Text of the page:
The Automobile Industry Is Not Protected From Following Fads

By Quinton Corne

The automobile industry is just as much controlled by the vagaries of fads and trends as any other. Within the last several years of the new millenium, we have seen some intriguing turns in the culture of cars. In 2002, you would probably have been surprised at how fast the new models could go, even ordinary, budget cars like the Nissan Altima.

It included a 240 horsepower engine, which made it capable of doing speeds way faster than what we knew in the nineties. And already a family car like the Volkswagen Passat boasts a 280 hp engine. For $30,000 you can buy yourself a little Mitsubishi that will embarass a Camaro with its performance. Packing a mercenary 500 horsepower won't elevate a car along the lines of the Dodge Viper to beyond ordinary today. Essentially there are not any longer any vehicles that lack serious power. It seems as if bigger is considered to be better with cars, because every new release is bigger than the previous one. A new Toyota RAV4 happens to be 14 inches longer when compared to the last one, and current Honda Civics, are bigger than the Accords from the past.

A vehicle that is the same or less than before isn't acceptable, it seems, if you have to pay more for it. If they're going to have to shell out the dough, they want their vehicles bigger and better. Bigger, unfortunately, comes packaged with heavier, but the car makers will not stop because of that, as long as consumers keep buying. U.S. vehicle buyers want to pay less money for their gasoline, but they don't want to sacrifice speed to get it. Having to pay more to secure the privilege of speed is preferable, which explains why there is such a long line of people waiting for their hybrid, the Toyota Prius. All this, with the same dealership having loads of Corollas left unsold. Sales of hybrids is so impressive that all auto manufacturers are rushing to follow suit, even to the extent that Nissan will use the system developed by their competitor, Toyota, to bring out their Altima hybrid.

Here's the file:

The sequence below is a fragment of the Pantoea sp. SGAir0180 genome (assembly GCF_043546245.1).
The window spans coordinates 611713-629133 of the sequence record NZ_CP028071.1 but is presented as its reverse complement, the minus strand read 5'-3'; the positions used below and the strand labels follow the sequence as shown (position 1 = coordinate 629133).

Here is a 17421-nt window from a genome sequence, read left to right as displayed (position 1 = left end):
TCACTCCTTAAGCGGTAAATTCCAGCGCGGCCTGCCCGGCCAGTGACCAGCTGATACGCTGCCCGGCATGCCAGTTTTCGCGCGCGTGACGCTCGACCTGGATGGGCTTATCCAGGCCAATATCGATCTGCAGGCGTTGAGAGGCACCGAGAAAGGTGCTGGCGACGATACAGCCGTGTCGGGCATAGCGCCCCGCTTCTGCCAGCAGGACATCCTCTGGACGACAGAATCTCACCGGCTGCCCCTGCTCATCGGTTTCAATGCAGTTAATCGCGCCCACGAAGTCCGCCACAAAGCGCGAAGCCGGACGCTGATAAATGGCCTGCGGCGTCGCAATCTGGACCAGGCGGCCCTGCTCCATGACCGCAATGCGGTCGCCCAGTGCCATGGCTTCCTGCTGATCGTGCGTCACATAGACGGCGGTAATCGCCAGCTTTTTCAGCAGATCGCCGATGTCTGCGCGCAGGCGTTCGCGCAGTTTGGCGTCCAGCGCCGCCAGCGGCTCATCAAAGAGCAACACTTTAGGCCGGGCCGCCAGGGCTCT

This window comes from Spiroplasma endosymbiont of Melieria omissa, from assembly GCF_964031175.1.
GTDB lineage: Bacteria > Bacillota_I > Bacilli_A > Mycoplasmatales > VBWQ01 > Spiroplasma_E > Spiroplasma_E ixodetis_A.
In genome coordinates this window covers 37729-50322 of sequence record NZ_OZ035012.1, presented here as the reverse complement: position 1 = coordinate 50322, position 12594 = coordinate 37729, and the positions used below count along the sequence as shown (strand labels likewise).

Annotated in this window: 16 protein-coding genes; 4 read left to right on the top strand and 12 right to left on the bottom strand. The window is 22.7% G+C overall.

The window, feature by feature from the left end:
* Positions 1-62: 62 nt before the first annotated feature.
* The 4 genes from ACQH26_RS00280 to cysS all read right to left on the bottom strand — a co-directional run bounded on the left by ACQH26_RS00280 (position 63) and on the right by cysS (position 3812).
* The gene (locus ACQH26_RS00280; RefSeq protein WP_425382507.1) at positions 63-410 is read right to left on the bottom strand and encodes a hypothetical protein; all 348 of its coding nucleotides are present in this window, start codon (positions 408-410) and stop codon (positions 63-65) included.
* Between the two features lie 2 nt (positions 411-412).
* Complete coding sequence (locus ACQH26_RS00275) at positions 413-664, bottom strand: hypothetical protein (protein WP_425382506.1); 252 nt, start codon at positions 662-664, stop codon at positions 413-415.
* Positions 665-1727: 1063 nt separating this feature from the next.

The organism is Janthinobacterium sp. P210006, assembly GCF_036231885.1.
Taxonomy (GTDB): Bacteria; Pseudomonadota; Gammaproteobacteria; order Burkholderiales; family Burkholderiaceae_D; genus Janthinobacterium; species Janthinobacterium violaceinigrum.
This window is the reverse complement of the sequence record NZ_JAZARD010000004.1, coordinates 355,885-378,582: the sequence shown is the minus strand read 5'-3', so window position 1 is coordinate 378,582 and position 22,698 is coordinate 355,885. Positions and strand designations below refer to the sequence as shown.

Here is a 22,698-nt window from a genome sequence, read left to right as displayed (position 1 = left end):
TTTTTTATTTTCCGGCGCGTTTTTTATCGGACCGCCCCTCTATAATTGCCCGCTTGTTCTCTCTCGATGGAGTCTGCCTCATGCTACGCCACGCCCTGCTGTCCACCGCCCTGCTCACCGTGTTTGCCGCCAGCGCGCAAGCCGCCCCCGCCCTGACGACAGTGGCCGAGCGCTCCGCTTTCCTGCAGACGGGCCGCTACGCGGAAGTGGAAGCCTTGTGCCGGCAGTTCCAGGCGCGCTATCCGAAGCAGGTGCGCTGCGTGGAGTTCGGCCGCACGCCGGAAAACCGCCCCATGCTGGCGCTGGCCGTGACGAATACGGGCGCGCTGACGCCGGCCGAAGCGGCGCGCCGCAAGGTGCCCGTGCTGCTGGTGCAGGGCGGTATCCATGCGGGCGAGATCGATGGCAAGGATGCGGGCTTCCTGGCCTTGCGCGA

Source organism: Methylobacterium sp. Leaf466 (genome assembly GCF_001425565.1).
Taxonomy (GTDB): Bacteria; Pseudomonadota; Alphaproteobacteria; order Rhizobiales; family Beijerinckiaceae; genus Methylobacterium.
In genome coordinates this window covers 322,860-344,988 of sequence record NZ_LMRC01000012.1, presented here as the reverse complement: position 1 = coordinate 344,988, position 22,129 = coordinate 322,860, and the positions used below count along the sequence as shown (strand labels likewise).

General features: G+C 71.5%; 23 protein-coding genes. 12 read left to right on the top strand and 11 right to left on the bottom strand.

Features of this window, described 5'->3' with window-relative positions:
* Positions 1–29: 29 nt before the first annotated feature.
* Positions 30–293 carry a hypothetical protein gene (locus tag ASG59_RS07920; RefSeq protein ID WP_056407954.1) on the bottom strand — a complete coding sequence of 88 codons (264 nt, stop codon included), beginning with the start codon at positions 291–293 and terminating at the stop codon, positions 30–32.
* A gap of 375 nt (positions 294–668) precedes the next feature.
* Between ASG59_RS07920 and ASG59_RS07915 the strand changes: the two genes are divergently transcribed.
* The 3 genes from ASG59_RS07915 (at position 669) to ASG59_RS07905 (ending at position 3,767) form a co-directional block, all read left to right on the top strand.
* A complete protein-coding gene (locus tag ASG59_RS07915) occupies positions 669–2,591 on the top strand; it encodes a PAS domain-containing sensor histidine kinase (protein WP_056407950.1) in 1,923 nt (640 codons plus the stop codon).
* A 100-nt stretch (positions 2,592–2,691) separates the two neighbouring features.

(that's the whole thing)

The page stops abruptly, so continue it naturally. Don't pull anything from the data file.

The mundane styling of the 90s is gone, as consumers want cars with personality. Almost all automobiles are now built with power locks and windows as a standard feature, as well as six airbags and powerful stereos. That is most likely the reason behind the average price of $28,000 for that new car you want. The SUV today appears to be bought by silly people, so perhaps we are going back to the days when a car was a car. The most significant decline in sales has been within the bigger SUVs, so maybe it was just a fad whose time has come to an end. Sales of the Ford Explorer and Expedition are reduced, despite the fact that sales of little cars are getting better all the time, even the Sentra and the Neon.

Cars really don't require being as fast as they are, or so big, so the car companies should recognize this and change accordingly. It is still to be seen exactly what the long-term experiences of the hybrids will be. In ten years it will likely be amusing to look back and discover what happened with all of the automotive craziness.

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